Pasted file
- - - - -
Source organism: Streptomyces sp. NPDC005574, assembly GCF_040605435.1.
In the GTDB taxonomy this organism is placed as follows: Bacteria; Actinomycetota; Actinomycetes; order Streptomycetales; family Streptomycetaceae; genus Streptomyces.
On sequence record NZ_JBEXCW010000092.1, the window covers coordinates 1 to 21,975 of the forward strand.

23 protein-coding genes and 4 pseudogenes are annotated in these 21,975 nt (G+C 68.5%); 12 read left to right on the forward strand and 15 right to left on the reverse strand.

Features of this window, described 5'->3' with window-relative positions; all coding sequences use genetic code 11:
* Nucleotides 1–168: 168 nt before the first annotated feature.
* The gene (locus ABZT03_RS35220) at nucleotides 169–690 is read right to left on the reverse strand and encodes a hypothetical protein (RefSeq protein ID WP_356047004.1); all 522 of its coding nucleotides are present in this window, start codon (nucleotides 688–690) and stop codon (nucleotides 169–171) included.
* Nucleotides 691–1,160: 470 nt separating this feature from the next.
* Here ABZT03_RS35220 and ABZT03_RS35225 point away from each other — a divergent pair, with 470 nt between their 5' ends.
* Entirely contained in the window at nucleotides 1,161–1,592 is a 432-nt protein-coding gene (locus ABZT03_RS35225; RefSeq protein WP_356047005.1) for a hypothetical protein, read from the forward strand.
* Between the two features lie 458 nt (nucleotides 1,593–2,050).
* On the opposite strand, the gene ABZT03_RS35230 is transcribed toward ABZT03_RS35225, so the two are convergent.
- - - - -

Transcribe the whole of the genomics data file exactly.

Source organism: Streptomyces sp. NPDC005574, assembly GCF_040605435.1.
In the GTDB taxonomy this organism is placed as follows: Bacteria; Actinomycetota; Actinomycetes; order Streptomycetales; family Streptomycetaceae; genus Streptomyces.
On sequence record NZ_JBEXCW010000092.1, the window covers coordinates 1 to 21,975 of the forward strand.

23 protein-coding genes and 4 pseudogenes are annotated in these 21,975 nt (G+C 68.5%); 12 read left to right on the forward strand and 15 right to left on the reverse strand.

Features of this window, described 5'->3' with window-relative positions; all coding sequences use genetic code 11:
* Nucleotides 1–168: 168 nt before the first annotated feature.
* The gene (locus ABZT03_RS35220) at nucleotides 169–690 is read right to left on the reverse strand and encodes a hypothetical protein (RefSeq protein ID WP_356047004.1); all 522 of its coding nucleotides are present in this window, start codon (nucleotides 688–690) and stop codon (nucleotides 169–171) included.
* Nucleotides 691–1,160: 470 nt separating this feature from the next.
* Here ABZT03_RS35220 and ABZT03_RS35225 point away from each other — a divergent pair, with 470 nt between their 5' ends.
* Entirely contained in the window at nucleotides 1,161–1,592 is a 432-nt protein-coding gene (locus ABZT03_RS35225; RefSeq protein WP_356047005.1) for a hypothetical protein, read from the forward strand.
* Between the two features lie 458 nt (nucleotides 1,593–2,050).
* On the opposite strand, the gene ABZT03_RS35230 is transcribed toward ABZT03_RS35225, so the two are convergent.